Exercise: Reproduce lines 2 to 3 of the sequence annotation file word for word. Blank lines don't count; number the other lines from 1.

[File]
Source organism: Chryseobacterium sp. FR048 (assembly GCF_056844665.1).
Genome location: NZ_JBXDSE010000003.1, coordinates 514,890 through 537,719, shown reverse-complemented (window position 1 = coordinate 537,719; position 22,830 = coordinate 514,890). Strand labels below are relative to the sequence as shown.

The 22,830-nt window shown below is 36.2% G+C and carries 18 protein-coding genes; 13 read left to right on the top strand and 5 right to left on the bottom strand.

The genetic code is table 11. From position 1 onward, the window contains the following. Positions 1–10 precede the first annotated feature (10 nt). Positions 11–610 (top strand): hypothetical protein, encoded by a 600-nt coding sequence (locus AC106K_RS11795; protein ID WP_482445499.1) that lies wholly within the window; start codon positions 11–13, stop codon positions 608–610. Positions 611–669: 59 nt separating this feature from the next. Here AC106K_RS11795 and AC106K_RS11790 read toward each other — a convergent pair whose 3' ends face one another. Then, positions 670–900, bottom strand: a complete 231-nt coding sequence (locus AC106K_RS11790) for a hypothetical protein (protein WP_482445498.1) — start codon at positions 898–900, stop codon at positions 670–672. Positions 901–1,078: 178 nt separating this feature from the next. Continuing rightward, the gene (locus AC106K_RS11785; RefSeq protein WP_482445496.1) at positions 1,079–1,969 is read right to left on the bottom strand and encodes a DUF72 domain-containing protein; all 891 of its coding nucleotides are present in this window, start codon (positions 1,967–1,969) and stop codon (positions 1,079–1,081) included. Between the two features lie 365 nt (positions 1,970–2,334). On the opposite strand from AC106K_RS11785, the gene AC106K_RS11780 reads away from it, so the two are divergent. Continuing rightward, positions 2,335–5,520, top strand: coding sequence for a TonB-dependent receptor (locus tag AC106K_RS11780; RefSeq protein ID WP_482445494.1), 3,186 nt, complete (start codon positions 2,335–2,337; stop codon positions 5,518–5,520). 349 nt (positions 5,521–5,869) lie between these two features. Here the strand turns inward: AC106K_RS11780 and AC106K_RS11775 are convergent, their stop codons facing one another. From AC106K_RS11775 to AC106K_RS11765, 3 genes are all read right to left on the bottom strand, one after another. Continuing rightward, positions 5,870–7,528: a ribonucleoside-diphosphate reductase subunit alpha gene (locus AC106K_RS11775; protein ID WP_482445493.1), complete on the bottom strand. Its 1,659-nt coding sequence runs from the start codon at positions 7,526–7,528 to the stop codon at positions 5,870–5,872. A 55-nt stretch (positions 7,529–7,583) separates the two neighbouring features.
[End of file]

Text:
Genome location: NZ_JBXDSE010000003.1, coordinates 514,890 through 537,719, shown reverse-complemented (window position 1 = coordinate 537,719; position 22,830 = coordinate 514,890). Strand labels below are relative to the sequence as shown.

The 22,830-nt window shown below is 36.2% G+C and carries 18 protein-coding genes; 13 read left to right on the top strand and 5 right to left on the bottom strand.